All too easily this passage is relegated to the category of ethics. (Recall that I noted in the last post it is all too easy to compartmentalize our thoughts about the Christian life). There is not an “ethics” department and an “ecclesiology” department. The ethics of 1 Corinthians is as much ecclesiology as Paul’s speech about the “body of Christ.” One is simply what the other looks like when it is actually lived.
The love of 1 Corinthians 13, is nothing less than the agapaic love of God – the love the Father has for the Son; the love the Son has for the Father; the love the Spirit has for the Father and the Son (and all the ways we may permutate those statements). Love is nothing other than the self-emptying of one person towards the other – it is the kenotic (emptying) relationship of one for the other that is the hallmark both of the intra-Trinitarian life as well as the life of the Church (how could the life of the Church be any different from the life of God?).
Love is patient and kind; love is not jealous or boastful; it is not arrogant or rude. Love does not insist on its own way; it is not irritable or resentful; it does not rejoice at wrong, but rejoices in the right. Love bears all things, believes all things, hopes all things, endures all things. Love never ends…
This is as poetic and accurate a description of kenotic love as can be found in Scripture. This is synonomous with Christ’s claim that he does only that which He sees the Father doing (John 5:19). The Son empties Himself towards the Father and only does His will. The Father empties Himself towards the Son, and has given “all things into His hands” (John 13:3). The Spirit “does not speak of the things concerning Himself” (John 16:13), etc. These are not discreet revelations about intimate details of the Trinity, but are revelations of the very Life of God. Kenosis (self-emptying) is descriptive of each Person of the Trinity. It is in this that we speak of “God is love.” For greater love cannot be measured than that we “lay down our life for our friends.”
Thus when we come to speak of our life in the Church, St. Paul characterizes it by this same act of kenotic love. We do not look towards our own good, but for the good of the other. We “weep with those who weep” and “rejoice with those who rejoice.” Our lives in the Church are not marked by centers of activity and importance (individuals) who then negotiate with other centers of activity and importance for their respective positions. Such a model is a description of secular life (at its best) and Hell (at its worst).
That our membership in the Body of Christ begins by our Baptism into Christ’s death (Romans 6:3) and also includes Baptistm “into the Body of Christ” (I Corinithians 12:13) gives an explanation of the meaning of “Baptized into the Body.” To exist in the Body of Christ is to do so by existing in the death of Christ, as well as His resurrection. How this makes us “His body” is amplified when we see that “His death” is more than the event on Calvary, but the fullness of His divine self-emptying that was made manifest to us on the Cross of Calvary. We are Baptized into the self-emptying love of Christ, for this is the only way of life. If we are to be transformed “from one degree of glory to another” then it is towards the “glory” of the crucified, self-emptying Christ that we are being transformed. Deification (theosis) is also kenosis (self-emptying) for there is no other kind of life revealed to us in Christ.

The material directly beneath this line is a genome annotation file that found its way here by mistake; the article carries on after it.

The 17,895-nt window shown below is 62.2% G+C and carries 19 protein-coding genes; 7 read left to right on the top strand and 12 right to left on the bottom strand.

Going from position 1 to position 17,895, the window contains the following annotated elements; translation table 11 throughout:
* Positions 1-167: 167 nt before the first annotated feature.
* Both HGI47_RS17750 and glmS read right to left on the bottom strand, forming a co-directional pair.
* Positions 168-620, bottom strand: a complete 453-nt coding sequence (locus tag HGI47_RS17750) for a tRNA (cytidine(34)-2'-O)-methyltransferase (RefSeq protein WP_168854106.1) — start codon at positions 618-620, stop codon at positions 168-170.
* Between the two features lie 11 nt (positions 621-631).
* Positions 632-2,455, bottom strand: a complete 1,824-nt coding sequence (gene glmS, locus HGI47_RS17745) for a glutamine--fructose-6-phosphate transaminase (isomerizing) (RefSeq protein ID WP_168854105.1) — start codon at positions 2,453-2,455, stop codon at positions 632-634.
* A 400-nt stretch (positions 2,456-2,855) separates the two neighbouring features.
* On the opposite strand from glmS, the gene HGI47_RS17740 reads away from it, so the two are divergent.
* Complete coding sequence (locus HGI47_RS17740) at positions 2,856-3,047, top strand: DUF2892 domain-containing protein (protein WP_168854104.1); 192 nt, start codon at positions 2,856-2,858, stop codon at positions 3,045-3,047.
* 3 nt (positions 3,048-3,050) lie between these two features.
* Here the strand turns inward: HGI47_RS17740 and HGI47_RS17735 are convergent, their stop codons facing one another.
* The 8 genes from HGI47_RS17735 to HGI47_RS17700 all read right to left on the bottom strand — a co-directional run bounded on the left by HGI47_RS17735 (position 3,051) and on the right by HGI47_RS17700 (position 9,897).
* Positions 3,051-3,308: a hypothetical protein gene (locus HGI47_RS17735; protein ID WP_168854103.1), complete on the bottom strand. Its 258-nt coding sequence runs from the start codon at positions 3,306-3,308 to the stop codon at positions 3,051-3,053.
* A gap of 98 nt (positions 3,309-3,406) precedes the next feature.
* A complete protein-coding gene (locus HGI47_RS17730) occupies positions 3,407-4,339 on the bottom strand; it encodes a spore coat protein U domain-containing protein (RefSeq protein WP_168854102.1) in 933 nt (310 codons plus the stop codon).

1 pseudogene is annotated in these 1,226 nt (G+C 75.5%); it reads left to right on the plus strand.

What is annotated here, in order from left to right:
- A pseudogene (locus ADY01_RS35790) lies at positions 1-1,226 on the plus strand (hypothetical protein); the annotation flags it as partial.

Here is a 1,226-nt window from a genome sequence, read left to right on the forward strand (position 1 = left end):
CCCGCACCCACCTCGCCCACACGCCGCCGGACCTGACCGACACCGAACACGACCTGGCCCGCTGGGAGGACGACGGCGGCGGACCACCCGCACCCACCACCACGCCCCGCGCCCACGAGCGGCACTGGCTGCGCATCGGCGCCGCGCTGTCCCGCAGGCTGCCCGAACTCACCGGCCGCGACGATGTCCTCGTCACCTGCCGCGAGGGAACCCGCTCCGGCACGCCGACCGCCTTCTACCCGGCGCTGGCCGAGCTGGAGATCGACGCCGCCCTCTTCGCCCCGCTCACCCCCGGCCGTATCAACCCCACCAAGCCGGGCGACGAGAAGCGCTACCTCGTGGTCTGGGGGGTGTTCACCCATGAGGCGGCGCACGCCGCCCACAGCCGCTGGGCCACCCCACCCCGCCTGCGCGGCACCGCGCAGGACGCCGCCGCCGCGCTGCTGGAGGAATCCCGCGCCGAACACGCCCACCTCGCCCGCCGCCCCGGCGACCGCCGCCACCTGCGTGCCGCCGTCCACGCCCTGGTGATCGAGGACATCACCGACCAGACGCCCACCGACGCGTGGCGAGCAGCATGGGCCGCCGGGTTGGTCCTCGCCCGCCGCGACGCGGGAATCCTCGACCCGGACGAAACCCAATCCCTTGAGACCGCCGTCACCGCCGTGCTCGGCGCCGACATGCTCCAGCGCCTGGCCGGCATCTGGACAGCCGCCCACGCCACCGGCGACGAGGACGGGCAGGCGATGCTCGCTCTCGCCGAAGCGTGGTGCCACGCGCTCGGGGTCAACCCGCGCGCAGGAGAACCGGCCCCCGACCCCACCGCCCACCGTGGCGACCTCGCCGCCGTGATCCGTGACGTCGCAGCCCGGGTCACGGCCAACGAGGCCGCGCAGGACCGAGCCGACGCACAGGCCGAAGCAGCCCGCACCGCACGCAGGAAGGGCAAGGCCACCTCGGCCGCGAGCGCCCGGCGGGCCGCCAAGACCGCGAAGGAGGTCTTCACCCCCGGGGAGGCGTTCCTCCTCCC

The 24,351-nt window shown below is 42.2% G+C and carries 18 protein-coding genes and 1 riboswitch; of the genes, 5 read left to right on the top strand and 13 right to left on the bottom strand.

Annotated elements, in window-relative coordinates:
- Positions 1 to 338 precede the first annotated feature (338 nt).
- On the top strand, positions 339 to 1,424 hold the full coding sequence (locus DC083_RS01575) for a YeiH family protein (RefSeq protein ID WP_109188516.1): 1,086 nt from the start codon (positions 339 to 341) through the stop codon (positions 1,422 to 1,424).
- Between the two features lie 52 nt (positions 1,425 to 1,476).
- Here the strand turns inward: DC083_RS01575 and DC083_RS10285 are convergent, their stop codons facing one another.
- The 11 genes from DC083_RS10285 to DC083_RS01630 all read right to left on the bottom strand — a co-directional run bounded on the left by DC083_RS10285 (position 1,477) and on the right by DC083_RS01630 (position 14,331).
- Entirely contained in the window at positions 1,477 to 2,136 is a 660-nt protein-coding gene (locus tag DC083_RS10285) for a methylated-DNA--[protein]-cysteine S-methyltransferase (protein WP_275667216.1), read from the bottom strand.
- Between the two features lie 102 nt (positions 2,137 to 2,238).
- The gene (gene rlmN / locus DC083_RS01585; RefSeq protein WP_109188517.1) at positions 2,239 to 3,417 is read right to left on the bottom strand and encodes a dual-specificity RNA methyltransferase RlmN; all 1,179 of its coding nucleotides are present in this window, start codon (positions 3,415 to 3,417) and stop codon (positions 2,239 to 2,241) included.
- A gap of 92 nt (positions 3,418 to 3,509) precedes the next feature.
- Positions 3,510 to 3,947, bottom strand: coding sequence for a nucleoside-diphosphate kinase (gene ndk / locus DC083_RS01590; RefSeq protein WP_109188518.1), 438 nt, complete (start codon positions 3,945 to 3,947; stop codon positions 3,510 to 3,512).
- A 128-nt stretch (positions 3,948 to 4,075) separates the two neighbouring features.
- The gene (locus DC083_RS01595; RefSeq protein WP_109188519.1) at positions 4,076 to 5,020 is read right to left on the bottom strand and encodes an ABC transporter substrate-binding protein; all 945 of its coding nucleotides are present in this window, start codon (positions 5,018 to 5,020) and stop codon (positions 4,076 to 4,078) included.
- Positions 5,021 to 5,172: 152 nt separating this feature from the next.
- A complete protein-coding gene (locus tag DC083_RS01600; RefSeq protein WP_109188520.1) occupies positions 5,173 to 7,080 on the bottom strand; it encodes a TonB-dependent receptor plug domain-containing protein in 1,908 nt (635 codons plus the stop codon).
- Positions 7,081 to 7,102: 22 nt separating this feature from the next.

Next: 3. All discussion of the Church and its life, must include this self-emptying, not only of God, but of each of the members of the Church.
And: 4. Every description of the various aspects of the Church would do well to include the self-emptying of God and the self-emptying of Christians in imitation of the God Who Saves.
We continue from our previous posts with the last two points:
3. All discussion of the Church and its life must include this self-emptying [of Christ], not only of God, but of each of the members of the Church.
4. Every description of the various aspects of the Church would do well to include the self-emptying of God and the self-emptying of Christians in imitation of the God Who Saves.
These last two points probably belong together as a single point – and so will be treated together in this posting.
The self-emptying of God, revealed to us on the Cross of Christ, is enjoined by the Apostle Paul to be the “mind” of the Church:
Have this mind among yourselves, which is yours in Christ Jesus, who, though he was in the form of god, did not count equality with God a thing to be grasped, but emptied himself, taking the form of a servant, being born in the likeness of men. And being found in human form he humbled [emptied] himself and and became obedient unto death, even death on a cross (Philippians 2:5-8).
Typical of the Apostle, even his most profound theological statements are integrated into the life of the church – for theology concerning Christ is not an abstraction or a theory to be discussed, but a revelation of the truth – both the truth of God and the truth of ourselves, inasmuch as we are His body. There is no proper division between our contemplation of the truth and our living of the truth.
In another place the Apostle writes: